The Warrior Pope —- Pope Julius II
Nicknamed the “warrior pope” and the “fearsome pope” Julius II was different from most popes throughout history in that he donned arms and armor, and personally went into battle.
Formerly named Giuliano della Rovere he was elected Pope in 1503 and took the name Julius II. One of his first actions as pope was to found the Swiss Guard, an elite corps of mercenaries whose duty was to guard the pope. He would need them, as he had big plans for Italy during his reign.
At the time Italy was divided into numerous kingdoms and city states. The papacy had control of the Papal States, which included the City of Rome and the surrounding territorry. Julius II resented the fact that the papacy was often influenced by the secular leadership of Italy, which included the Borgia’s, the Medici family of Florence, the Duke of Milan, and the most powerful Doge of Venice. Julius II sought to reunify Italy under his holy rule.
Julius II was not just an armchair general. An ambitious and charismatic leader, he led from the front, wearing battle armor and carrying a sword. It is often noted that during moments when a battle seemed lost, Julius II would personally rally his troops, entering the fray with sword in hand and leading his army to victory.
By 1506 he had succeeded in adding the cities of Perugia and Bologna to his domain, but the Most Serene Republic of Venice, the most powerful city state in Italy, would take much more than the Papal Army to conquer. He created an Alliance with King Louis XII of France, Maximilian I of Germany, and Ferdinand II of Spain. While the three kingdoms had drastically different goals, and could care less of Julius II conquests, they were threatened with excommunication if they did not join the alliance. The Venetians could not stand against the “League of Cambrai” and was crushed at the battle of Agnadello in 1509.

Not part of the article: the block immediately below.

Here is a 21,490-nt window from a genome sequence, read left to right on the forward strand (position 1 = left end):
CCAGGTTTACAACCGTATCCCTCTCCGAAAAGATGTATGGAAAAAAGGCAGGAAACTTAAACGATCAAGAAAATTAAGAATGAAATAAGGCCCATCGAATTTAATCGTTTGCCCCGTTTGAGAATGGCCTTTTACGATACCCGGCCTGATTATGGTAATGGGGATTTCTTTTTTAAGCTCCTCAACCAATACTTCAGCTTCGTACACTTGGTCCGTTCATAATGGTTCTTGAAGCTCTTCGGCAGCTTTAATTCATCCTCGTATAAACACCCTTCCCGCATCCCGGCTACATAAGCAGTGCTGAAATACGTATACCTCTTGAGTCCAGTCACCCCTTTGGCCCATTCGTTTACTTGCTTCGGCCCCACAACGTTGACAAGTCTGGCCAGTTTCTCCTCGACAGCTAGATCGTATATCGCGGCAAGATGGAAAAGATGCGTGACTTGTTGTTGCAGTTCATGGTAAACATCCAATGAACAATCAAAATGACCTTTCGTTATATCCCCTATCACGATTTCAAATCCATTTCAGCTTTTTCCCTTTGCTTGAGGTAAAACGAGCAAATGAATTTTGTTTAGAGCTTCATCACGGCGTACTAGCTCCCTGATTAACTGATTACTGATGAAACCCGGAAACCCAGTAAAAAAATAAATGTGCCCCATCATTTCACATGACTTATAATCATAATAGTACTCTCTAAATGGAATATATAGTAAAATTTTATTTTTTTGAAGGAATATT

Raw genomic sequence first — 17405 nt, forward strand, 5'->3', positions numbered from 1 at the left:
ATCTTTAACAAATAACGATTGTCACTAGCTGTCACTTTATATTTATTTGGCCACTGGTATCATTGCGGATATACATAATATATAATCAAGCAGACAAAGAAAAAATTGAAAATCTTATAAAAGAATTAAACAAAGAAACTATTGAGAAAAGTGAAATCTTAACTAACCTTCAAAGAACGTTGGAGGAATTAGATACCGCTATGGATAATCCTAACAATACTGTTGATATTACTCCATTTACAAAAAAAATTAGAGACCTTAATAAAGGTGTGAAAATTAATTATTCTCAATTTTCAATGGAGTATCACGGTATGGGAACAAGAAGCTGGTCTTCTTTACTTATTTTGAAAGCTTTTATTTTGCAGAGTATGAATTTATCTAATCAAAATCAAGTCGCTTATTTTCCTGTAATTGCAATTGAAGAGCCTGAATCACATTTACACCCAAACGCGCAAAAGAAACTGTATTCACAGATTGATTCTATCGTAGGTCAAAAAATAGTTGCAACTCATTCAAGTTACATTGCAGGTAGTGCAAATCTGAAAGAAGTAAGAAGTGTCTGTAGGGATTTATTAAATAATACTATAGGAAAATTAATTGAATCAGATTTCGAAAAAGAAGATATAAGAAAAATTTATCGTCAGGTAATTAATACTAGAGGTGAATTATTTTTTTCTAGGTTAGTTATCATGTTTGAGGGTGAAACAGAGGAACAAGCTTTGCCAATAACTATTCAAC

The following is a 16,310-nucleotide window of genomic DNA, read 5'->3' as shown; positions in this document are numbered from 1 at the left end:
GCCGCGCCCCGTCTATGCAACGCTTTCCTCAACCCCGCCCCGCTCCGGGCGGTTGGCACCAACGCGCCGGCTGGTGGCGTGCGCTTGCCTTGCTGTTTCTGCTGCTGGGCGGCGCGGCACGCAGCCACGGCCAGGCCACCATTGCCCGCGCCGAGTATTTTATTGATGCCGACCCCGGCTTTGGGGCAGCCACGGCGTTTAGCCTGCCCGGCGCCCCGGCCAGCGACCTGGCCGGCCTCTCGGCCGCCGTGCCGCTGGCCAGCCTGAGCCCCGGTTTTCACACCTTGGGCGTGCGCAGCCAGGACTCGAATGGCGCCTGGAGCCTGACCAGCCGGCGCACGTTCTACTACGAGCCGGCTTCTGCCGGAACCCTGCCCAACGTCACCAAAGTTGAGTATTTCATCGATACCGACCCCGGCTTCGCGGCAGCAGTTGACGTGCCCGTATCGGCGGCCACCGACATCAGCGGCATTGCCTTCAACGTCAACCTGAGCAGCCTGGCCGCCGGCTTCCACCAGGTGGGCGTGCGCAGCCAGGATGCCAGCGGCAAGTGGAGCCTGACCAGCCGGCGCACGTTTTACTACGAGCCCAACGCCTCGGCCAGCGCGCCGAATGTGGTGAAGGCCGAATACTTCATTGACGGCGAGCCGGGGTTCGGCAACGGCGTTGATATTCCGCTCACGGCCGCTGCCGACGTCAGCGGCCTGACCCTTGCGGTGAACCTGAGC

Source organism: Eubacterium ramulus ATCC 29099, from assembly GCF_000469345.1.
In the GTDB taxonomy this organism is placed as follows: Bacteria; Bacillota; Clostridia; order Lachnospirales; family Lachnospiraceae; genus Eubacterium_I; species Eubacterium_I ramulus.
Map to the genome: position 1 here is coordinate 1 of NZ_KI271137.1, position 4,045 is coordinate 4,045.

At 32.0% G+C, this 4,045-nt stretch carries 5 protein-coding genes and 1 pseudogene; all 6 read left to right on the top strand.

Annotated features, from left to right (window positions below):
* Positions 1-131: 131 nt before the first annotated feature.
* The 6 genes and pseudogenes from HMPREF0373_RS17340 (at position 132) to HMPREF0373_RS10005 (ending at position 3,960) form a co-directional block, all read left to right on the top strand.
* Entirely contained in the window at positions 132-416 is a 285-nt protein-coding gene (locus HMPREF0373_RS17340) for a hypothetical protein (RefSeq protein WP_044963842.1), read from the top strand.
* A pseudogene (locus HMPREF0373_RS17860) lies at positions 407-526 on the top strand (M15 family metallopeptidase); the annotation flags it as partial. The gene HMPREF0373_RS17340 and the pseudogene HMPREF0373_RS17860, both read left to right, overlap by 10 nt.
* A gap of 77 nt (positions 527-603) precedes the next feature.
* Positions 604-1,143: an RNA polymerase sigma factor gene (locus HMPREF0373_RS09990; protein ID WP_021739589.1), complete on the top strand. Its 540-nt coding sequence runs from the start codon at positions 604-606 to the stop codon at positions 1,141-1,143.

Next Julius II sought to remove the French from Italy. Turning against his former ally, Juilius II created “The Holy League” consisting of England, Spain, and Germany to regain territory occupied by France in Italy. He managed to drive the French out of Italy, but unexpectedly died from fever in 1513.
While especially known for his battlefield mentality, Julius II was also known as a patron of the arts. He commisioned the builing of St. Peters, the painting of the Sistine Chapel by Michelangelo, and was a patron of the artist Raphael.